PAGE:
you can rest assured that the pattern itself is fine—witness the first mitt, which is correctly knitted. no, this was totally about me being a cocky dumbass.
(pardon my display of potty-mouth; i don’t like to swear on the blog, but that was one bonehead move).
i mean. i did not even notice it. not even a little.
and i sure as hell am NOT going to rip them out. i know, i know—i should rip them out. but i won’t. really, i just need to move on.

and then you know, we could look at this in a couple of ways. there are some people who would give anything to have these in their hall of shame, with the title “did you read your pattern??“.
of course there will be another “good” pair up for a prize. but should we keep these on the prize list too? i mean, this is certainly a prize-winning mistake . . .

and boy-oh-boy, speaking of prizes, if you haven’t seen it yet, you must go check out the blogiversary prize list and send me an email. course, you will have to compete with a LOT of other readers—YEE-GAW you all!

seriously, i had no idea; i probably announced the contest a little too early, but really—who knew?? the first time i ran a contest, maybe 12 people entered it. and then, for the lanterne rouge contest, i got about 30 or so entries. so i was pretty surprised yesterday and today to be clocking in, well, several hundred entries already. wow. i had no idea.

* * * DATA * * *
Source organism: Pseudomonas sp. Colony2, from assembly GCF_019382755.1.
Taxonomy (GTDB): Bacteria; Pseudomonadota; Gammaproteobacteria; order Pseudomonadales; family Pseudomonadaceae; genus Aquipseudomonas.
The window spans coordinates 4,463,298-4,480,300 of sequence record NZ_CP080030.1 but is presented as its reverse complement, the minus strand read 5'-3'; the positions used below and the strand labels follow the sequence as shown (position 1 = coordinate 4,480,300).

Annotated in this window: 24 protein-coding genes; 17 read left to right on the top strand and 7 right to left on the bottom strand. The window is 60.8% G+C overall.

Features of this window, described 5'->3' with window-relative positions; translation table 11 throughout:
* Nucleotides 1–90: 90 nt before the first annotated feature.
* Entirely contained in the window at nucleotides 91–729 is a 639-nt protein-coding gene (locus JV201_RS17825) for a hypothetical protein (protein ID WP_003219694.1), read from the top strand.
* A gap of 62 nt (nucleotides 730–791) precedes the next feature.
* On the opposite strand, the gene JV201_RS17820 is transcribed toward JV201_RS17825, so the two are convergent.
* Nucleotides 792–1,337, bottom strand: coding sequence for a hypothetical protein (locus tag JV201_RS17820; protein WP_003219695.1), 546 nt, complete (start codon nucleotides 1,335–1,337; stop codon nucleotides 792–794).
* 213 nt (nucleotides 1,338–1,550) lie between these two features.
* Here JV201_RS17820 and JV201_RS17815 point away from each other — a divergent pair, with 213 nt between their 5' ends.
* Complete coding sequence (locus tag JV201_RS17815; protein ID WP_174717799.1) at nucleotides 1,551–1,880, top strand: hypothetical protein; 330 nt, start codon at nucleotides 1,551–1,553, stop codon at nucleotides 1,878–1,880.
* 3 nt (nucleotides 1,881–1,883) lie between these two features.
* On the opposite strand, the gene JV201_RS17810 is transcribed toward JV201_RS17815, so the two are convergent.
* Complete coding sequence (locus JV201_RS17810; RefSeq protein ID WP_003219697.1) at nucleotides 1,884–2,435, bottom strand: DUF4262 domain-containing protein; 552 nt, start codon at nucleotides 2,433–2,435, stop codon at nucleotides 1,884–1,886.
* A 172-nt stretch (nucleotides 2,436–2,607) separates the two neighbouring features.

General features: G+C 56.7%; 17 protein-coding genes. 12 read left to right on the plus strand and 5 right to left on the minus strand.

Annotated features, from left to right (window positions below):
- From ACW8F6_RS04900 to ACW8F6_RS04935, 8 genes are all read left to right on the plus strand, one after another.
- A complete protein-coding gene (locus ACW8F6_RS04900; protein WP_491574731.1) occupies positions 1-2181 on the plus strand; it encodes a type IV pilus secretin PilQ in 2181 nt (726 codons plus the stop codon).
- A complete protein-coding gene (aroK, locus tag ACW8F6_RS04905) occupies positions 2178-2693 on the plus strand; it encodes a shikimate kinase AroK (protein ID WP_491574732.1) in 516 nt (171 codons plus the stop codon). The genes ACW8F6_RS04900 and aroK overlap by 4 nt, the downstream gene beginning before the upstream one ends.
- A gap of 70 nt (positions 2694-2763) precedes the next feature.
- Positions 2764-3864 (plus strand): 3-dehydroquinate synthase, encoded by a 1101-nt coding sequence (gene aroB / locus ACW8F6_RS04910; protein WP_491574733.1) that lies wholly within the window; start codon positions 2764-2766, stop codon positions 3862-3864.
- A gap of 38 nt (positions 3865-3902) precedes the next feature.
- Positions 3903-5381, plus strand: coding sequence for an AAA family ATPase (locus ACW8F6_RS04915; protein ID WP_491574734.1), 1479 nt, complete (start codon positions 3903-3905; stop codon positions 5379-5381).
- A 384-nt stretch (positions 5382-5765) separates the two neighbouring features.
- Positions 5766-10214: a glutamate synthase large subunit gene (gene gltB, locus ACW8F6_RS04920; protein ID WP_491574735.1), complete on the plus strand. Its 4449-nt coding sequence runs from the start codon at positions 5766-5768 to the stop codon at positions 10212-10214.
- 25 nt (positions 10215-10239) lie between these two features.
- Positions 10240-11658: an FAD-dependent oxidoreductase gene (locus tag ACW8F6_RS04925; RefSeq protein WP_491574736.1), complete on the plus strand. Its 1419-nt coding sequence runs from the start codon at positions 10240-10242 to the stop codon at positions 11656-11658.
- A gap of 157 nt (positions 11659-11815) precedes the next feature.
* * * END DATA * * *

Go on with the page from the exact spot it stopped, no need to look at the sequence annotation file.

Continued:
i had no idea that you all added up to a much bigger number than i have in my head most of the time (i don’t read stats—can’t make any sense of ’em). and i had no idea that word could get around so fast. i know the internet is powerful, but i always thought, based on previous responses, of knitspot as just a tiny speck on the radar. but things are a-changing—something has happened since august. and it feels really, really cool.

and now, time to go search for another nice handspun yarn for mitts (grumble, grumble, grumble).

37 thoughts on “in which i actually DO ruin some knitting

  1. Oh Anne, (sighing) I’ve been there! No words really can comfort, you’ve got the right attitude about it anyway! Laugh it off, it just makes you a better knitter and pattern writer in the long run! You’re still amazing!

  2. I love it! I love it! The teacher made a mistake, the teacher made a mistake. (Using that fifth grade na na na na na sing songy voice)
    I definitely want them in the prizes because I want to win them and keep them in my bag to hold up when I am in class and I make a mistake.